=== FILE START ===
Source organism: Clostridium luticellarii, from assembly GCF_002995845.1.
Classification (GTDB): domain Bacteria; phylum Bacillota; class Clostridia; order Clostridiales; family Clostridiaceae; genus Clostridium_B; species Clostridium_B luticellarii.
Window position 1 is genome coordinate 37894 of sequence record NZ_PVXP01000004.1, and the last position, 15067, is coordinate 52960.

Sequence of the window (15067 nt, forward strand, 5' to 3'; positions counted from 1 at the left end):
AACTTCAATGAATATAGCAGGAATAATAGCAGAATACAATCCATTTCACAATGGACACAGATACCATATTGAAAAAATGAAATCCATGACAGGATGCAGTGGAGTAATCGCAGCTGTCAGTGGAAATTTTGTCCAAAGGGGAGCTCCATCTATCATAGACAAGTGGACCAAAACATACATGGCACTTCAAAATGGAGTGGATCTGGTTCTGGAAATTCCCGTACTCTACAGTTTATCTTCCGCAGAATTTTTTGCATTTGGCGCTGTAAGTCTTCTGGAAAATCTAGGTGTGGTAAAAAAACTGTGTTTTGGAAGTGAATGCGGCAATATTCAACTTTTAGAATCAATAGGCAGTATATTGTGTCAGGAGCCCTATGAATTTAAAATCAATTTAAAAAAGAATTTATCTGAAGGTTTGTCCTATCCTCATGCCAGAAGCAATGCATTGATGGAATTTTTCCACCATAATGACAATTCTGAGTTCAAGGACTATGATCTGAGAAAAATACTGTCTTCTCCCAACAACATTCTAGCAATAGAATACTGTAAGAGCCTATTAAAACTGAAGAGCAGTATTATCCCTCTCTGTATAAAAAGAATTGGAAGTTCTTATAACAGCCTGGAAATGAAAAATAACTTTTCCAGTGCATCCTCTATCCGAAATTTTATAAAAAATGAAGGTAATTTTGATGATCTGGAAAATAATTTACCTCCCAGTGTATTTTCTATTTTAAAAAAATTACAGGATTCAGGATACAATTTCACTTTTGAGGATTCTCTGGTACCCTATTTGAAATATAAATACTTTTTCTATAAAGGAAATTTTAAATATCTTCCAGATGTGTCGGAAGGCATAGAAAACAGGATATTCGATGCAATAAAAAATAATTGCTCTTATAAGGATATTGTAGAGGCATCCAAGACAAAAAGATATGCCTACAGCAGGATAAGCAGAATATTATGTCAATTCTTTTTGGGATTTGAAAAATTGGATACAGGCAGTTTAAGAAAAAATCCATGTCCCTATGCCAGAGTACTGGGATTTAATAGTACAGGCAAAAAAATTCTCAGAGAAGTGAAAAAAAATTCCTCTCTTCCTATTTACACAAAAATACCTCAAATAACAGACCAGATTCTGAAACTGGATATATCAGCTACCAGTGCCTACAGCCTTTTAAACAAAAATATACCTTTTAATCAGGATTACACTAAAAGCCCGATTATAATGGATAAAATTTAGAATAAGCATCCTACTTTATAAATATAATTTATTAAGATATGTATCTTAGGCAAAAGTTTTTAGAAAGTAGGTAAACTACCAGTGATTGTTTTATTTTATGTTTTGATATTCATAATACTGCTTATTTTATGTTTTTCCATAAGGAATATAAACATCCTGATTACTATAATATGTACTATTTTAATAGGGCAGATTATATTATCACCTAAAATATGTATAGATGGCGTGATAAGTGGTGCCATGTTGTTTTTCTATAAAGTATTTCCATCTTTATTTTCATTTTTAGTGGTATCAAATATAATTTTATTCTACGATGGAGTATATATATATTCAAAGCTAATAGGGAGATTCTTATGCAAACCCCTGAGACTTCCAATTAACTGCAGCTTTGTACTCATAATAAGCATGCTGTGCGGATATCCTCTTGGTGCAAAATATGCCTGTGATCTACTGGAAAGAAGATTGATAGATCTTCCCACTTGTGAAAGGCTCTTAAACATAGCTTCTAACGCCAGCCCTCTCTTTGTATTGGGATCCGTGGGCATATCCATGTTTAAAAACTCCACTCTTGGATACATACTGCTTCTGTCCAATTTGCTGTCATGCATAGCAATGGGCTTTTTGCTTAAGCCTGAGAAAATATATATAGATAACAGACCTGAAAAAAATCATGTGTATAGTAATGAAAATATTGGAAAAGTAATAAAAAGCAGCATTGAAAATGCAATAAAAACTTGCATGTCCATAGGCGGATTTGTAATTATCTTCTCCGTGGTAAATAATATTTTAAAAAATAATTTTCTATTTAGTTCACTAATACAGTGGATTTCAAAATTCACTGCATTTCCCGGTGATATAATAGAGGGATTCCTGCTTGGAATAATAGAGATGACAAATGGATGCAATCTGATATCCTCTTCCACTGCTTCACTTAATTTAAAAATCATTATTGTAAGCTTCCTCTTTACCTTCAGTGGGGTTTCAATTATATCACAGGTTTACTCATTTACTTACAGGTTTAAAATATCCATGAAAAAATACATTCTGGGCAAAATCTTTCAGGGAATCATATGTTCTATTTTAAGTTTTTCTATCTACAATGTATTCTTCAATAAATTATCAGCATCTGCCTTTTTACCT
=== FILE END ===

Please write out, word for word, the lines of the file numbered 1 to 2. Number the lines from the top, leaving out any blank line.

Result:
Source organism: Clostridium luticellarii, from assembly GCF_002995845.1.
Classification (GTDB): domain Bacteria; phylum Bacillota; class Clostridia; order Clostridiales; family Clostridiaceae; genus Clostridium_B; species Clostridium_B luticellarii.